RIO RANCHO, NM (KRQE) - The University of New Mexico is stepping up to help close the gap on the state's severe nursing shortage.
Starting this fall, the nursing program will expand to UNM West in Rio Rancho. The goal is to provide more opportunities for people to get into the competitive program, then stay in New Mexico to work after graduation.
"In New Mexico, we probably have a shortage of about 3,700 registered nurses," College of Nursing Interim Dean Dr. Carolyn Montoya said. "A lot of it has to do with faculty shortage or just in terms of the fact that you do not have the sufficient facilities to handle the number of students who want to be nurses."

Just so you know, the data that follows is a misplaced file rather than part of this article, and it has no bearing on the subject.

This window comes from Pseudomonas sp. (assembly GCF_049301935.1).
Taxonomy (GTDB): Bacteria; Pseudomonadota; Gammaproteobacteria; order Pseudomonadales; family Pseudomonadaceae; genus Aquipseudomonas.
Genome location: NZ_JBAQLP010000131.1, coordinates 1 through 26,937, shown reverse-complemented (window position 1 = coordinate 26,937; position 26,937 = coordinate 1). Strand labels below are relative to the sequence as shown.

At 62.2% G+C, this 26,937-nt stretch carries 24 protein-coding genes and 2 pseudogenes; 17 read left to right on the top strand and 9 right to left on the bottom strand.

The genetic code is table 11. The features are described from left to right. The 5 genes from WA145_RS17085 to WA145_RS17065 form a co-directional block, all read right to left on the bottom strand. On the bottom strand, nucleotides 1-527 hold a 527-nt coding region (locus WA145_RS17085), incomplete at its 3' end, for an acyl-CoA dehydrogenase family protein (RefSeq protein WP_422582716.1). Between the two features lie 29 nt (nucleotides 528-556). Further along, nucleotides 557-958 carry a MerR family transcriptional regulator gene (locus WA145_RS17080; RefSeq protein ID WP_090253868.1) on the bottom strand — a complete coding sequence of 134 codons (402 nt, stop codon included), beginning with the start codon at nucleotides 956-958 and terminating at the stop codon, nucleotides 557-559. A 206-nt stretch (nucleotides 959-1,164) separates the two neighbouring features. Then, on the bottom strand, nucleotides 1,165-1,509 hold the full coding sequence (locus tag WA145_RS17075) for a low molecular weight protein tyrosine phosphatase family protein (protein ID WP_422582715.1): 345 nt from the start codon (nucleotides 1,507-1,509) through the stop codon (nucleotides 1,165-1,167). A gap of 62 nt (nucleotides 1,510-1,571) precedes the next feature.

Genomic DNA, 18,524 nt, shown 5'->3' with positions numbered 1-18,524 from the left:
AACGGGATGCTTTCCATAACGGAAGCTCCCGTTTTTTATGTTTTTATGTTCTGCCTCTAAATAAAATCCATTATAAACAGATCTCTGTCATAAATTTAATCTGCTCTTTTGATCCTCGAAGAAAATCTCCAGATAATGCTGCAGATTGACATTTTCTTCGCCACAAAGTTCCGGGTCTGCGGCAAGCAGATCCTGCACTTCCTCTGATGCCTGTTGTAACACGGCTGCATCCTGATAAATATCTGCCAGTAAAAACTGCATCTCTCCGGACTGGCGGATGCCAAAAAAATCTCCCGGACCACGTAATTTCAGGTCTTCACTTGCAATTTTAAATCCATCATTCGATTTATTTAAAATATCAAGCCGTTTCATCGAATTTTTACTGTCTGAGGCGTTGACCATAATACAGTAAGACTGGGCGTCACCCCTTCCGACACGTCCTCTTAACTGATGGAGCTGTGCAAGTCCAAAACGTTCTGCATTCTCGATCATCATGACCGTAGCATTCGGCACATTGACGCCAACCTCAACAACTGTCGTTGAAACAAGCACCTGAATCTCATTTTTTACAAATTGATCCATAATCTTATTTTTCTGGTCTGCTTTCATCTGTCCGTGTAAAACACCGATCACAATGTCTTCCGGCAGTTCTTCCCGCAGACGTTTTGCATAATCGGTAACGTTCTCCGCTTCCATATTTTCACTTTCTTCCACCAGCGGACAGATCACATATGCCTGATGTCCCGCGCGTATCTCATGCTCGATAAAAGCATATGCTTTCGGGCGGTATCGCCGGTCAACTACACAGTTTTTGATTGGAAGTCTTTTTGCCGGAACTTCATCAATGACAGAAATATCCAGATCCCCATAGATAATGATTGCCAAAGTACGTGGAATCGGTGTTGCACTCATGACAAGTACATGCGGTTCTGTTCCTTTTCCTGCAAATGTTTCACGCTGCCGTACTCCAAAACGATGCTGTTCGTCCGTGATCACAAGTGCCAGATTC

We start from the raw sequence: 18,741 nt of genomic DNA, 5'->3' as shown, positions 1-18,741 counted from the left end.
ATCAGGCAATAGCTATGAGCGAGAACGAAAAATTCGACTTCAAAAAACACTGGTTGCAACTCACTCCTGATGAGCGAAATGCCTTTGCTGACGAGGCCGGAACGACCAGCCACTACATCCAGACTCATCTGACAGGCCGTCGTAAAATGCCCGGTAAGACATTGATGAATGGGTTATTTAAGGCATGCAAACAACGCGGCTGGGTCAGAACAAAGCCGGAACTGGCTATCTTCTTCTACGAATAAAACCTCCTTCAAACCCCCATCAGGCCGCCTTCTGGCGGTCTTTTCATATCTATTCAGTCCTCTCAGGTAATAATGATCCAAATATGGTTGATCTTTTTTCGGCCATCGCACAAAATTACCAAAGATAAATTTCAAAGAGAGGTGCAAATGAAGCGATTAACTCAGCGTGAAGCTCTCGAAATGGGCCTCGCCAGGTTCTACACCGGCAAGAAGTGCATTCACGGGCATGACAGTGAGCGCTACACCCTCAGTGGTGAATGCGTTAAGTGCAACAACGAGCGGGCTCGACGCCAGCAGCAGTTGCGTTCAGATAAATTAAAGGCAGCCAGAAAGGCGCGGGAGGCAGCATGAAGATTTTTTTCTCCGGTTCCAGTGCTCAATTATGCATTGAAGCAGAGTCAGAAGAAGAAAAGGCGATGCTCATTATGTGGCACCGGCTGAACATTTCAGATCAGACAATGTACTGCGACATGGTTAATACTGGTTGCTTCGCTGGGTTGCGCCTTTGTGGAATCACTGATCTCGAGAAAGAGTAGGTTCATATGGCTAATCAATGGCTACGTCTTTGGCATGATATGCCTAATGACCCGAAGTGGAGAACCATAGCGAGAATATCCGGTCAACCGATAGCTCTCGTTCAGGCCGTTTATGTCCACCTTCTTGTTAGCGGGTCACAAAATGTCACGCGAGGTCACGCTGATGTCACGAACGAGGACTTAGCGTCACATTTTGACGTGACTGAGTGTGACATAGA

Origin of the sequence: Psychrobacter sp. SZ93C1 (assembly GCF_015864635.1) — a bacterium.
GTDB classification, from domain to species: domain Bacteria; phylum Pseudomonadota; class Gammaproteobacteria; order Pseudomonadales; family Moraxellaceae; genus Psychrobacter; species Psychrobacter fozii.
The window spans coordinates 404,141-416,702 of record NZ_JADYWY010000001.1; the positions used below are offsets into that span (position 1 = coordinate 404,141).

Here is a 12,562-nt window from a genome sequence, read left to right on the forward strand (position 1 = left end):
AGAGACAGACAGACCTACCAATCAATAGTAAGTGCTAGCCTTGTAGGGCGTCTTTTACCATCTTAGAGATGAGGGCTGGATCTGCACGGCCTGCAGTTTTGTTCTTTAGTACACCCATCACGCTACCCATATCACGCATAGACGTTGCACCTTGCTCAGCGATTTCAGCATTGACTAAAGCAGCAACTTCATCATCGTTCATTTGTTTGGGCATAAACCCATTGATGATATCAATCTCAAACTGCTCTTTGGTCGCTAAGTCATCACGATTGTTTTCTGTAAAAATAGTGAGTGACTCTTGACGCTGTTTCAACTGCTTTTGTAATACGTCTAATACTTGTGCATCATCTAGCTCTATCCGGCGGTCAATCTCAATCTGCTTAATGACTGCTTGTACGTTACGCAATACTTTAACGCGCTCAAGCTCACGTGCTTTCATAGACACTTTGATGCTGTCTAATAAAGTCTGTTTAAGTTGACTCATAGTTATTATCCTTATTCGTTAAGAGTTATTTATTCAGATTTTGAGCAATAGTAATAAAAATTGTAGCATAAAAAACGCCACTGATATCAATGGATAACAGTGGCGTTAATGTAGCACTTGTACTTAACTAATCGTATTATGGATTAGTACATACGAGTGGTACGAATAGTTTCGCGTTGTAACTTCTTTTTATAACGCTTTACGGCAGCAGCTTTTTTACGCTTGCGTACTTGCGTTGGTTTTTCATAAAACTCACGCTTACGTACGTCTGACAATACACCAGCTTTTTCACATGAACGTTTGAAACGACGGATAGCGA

She said the west campus students will get the same education as their counterparts at the college of nursing with their classes live-conferenced from the main campus.
Then, they can get hands-on experience during their clinical trials at Sandoval County-area medical facilities.
"We also hope that they will go back there to serve that area," Montoya said, estimating that about 80-percent of UNM nursing graduates stay and work in New Mexico, adding to the workforce of about 17,200 registered nurses in the state.
They'll start by accepting a cohort of eight nursing students this fall, then adding to that by eight each semester for the 20-month program.